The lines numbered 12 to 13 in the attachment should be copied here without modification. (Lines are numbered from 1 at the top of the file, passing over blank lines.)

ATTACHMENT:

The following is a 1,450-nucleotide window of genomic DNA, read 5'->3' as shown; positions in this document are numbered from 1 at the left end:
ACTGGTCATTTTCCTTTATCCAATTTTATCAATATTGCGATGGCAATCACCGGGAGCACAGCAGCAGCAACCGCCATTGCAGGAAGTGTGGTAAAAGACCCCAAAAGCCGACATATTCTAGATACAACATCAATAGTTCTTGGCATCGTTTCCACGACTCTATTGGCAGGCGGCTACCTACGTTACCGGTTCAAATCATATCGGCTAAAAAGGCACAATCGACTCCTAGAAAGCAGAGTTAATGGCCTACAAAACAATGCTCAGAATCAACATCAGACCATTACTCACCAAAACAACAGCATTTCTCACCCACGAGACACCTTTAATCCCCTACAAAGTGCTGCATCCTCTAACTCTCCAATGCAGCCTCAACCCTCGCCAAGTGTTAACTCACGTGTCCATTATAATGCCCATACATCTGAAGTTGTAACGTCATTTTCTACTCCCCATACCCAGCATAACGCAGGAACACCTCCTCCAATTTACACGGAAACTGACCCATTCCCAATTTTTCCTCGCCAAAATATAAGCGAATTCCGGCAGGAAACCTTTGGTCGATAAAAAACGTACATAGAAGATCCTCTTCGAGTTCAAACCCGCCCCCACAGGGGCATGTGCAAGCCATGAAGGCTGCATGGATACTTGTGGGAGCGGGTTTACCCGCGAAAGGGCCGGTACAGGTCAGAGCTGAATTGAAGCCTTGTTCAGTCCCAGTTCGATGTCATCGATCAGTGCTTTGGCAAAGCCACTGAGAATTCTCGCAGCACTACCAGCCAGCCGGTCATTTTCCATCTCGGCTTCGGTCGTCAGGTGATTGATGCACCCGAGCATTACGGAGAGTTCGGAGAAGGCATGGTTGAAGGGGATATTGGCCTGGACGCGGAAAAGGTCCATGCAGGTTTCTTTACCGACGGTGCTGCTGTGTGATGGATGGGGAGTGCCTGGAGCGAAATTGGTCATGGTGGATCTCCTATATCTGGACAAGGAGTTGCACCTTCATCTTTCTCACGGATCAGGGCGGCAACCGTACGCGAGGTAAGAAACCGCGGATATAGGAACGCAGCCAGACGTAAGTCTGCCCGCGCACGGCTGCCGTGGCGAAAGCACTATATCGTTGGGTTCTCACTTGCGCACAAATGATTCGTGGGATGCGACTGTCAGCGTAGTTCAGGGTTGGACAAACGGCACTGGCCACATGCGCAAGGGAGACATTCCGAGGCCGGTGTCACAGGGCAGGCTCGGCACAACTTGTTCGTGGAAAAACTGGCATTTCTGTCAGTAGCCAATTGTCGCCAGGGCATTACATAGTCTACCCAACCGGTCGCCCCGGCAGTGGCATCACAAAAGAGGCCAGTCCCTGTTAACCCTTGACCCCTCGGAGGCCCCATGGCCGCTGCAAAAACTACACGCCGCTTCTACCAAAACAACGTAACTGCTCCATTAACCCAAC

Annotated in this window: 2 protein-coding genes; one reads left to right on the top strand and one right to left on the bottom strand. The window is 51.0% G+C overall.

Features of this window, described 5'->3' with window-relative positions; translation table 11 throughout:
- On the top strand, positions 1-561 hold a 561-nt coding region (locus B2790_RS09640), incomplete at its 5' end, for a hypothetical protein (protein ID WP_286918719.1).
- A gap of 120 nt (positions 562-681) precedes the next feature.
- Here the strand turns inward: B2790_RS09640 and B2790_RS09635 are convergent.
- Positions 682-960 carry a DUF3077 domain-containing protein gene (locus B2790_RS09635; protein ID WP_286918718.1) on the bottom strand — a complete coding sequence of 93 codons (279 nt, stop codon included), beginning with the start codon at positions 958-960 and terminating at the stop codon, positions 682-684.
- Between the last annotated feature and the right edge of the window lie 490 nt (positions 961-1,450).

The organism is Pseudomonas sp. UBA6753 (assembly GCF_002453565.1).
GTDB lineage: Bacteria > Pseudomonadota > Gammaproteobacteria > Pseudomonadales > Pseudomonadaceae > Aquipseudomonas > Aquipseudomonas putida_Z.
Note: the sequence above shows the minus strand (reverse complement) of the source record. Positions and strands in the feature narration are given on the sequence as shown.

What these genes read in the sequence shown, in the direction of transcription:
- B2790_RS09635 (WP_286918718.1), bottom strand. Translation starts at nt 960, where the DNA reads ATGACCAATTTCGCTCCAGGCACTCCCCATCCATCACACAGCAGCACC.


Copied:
Note: the sequence above shows the minus strand (reverse complement) of the source record. Positions and strands in the feature narration are given on the sequence as shown.

What these genes read in the sequence shown, in the direction of transcription: